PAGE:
Ed Ruscha: Capturing the zoom factor
By ALASTAIR SOOKE | 25 August 2015
In a new book on Pop art, the art critic Alastair Sooke reflects on a meeting with the influential American artist and photographer, Ed Ruscha. Synonymous with the Pop art movement, Ruscha's photographs cast a cool, fresh eye on objects not normally considered to be aesthetically pleasing.
It was returning home to visit his family several times each year that eventually inspired Ed Ruscha to produce one of his most memorable early Pop works.
He undertook the journey in various ways – hitchhiking, driving or sometimes hopping on a bus, but always passing through the states of California, Arizona, New Mexico, Texas, and into Oklahoma along Route 66.
Somehow the whole culture of gas stations had a sort of zoom factorEd Ruscha
Inspired by the black-and-white photography of Walker Evans and Robert Frank, both of whom had offered distinctive, and far from celebratory, visions of contemporary American life (documenting, in Frank’s case, his own road trip across the United States in 1955), Ruscha started taking pictures of the various gas stations that he stopped at or passed during his journeys. Eventually he had amassed a group of around fifty images of gas stations, mostly taken in 1962.
When I visited Ruscha’s studio in Culver City, prints of them all had been laid out in geographical sequence from east to west, starting in Oklahoma and ending in LA – documents of a road trip that was once a regular occurrence in the artist’s life.
‘I always liked the architecture of them,’ he says, ‘and, uh, the fact that everybody needs them, if they’re going to travel. Somehow the whole culture of gas stations had a sort of zoom factor.’
Occasionally we see the long shadow of Ruscha himself, caught at the moment of taking the picture
The style of the photographs is immediately striking.
It is often described as ‘deadpan’, which reflects their flat, matter-of-fact, seemingly artless character, apparently drained of emotion.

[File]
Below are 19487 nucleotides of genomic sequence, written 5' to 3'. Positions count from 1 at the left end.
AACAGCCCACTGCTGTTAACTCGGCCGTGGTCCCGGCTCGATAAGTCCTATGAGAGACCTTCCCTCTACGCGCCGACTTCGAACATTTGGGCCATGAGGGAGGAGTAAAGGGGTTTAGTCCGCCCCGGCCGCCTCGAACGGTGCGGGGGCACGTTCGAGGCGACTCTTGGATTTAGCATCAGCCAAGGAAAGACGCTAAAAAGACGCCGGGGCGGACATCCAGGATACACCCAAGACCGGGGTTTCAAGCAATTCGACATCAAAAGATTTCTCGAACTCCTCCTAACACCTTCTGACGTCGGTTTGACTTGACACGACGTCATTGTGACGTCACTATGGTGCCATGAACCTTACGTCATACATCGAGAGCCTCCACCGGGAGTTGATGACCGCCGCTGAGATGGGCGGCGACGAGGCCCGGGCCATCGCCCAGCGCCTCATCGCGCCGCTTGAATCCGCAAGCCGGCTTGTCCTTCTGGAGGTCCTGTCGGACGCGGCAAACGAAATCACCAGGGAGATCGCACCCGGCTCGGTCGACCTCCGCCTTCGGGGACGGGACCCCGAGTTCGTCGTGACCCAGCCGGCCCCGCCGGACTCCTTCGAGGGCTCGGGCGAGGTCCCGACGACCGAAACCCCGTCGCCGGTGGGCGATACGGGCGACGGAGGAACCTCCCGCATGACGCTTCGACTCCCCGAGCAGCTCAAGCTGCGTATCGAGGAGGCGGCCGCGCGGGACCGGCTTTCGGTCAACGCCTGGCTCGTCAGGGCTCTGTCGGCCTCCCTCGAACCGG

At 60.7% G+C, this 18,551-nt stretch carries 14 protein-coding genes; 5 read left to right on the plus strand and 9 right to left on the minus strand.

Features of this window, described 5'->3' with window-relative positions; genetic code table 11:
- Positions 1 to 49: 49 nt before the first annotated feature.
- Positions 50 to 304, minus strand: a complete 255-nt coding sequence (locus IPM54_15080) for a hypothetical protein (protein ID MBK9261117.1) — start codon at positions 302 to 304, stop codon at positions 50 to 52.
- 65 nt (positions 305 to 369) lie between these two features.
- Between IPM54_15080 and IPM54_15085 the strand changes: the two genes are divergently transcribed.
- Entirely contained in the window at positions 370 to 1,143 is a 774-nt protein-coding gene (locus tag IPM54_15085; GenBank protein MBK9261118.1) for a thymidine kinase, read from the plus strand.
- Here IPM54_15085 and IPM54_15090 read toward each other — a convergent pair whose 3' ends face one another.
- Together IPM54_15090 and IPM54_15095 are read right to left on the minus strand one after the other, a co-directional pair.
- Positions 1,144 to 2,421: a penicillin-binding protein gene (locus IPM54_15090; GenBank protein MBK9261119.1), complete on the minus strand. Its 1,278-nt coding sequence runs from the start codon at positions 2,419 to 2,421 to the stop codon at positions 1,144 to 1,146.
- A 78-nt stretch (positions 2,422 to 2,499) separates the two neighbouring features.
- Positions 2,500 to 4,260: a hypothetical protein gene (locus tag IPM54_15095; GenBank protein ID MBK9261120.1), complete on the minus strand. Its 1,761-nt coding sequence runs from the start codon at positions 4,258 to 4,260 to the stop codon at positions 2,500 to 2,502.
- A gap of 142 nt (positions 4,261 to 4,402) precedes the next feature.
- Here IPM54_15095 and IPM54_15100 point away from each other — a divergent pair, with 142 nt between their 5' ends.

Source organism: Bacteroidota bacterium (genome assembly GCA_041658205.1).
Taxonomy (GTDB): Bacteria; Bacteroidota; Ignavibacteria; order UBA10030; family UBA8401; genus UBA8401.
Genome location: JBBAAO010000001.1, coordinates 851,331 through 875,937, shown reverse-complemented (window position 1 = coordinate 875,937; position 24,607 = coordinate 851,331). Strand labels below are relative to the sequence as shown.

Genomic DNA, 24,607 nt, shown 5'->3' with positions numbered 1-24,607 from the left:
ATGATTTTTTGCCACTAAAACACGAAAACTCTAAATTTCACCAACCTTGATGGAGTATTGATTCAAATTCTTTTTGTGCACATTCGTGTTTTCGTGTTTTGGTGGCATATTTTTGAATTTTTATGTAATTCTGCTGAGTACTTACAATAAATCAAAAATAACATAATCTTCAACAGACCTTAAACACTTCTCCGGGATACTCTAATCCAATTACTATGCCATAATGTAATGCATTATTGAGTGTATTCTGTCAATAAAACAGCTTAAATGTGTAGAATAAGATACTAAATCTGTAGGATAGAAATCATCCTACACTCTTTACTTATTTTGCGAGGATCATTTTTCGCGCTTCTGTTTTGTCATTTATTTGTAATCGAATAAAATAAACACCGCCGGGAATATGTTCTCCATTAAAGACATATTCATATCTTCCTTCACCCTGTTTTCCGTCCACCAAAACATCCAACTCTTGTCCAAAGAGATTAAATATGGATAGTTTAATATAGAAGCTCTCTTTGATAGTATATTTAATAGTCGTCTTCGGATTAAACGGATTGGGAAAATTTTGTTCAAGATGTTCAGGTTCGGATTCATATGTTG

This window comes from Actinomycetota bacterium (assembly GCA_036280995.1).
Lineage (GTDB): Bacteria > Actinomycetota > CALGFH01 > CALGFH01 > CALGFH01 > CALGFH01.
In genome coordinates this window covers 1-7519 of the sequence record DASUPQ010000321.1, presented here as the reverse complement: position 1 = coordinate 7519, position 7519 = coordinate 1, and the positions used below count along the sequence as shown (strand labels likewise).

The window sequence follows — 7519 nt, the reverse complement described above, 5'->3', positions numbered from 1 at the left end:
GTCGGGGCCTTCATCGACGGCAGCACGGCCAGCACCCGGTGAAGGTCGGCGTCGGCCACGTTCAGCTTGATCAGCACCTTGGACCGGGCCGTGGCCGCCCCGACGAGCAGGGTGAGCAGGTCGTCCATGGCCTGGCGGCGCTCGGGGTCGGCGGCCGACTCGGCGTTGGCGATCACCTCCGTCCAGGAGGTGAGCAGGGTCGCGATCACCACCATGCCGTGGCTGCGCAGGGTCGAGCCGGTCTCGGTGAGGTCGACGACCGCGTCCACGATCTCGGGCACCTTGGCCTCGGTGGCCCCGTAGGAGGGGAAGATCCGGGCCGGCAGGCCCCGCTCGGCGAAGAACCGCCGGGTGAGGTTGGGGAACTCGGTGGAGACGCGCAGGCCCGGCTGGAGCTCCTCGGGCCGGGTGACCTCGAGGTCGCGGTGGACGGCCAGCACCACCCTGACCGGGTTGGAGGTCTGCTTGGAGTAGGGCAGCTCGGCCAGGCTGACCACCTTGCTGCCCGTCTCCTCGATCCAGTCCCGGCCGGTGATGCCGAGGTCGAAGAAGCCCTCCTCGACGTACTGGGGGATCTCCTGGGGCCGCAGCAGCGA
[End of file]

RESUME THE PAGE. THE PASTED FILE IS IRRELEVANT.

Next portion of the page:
In most cases Ruscha photographed the gas stations from the vantage point of a passing car window: sometimes, blurry elements of the vehicle in which he was travelling are visible in the foreground.
We see lots of tarmac – often with horizontal road markings that appear to swoosh past, conjuring the sensation of driving at speed – and, of course, the squat, blocky forms of the gas stations themselves: usually white and brightly lit by stark sunshine, like specimens in a surreal scientific study. (One or two were shot at night – and a couple of these nocturnal scenes, illuminated with copious neon, are unusually blurry.)
Maybe, though, the stations are more like Duchamp’s ready-mades plucked from reality: after all, if a mass-produced urinal could be a valid work of art, why not an actual gas station, or at least a photograph of one?
In a sense I was glorifying each one of these things, calling attention to something that most people might say doesn’t need calling attention toEd Ruscha
‘They are ready-mades, you know,’ Ruscha agrees. ‘And I happened to have this camera that I wanted to record them with. In a sense I was glorifying each one of these things, calling attention to something that most people might say doesn’t need calling attention to.’
In the photographs there are very few people, something that adds to the generally clinical air, as if we are looking at typographical illustrations in a specialist textbook or manual, or perhaps an imaginary catalogue offering different brands of gas station for curious shoppers interested in that sort of thing – underscoring the photographs, after all, is a note of brittle, possibly ironic humour.
Occasionally we see the long shadow of Ruscha himself, caught at the moment of taking the picture, reminding us of the autobiographical context of the series: ‘There is a certain amount of me in there,’ he concedes.
But, rather than human interest, the primary focus is often the large lettering of signs and corporate logos, such as the words ‘SEASIDE’ and ‘BOB’S SERVICE’ that adorn a station in LA.
Or an establishment called ‘RIMMY JIM’S’ in Arizona, where as well as gas, passers- by could pick up ‘NAVAJO RUGS’ or ‘BEER & LIQUORS’. (Did Ruscha pop in to Rimmy Jim’s for a quick drink? ‘I sure did.’)
The enormous word ‘STANDARD’ floating like a banner raised aloft above a forecourt in Amarillo, Texas.
And – appropriately enough for the final image in the sequence – a billboard bearing the brand name ‘FINA’.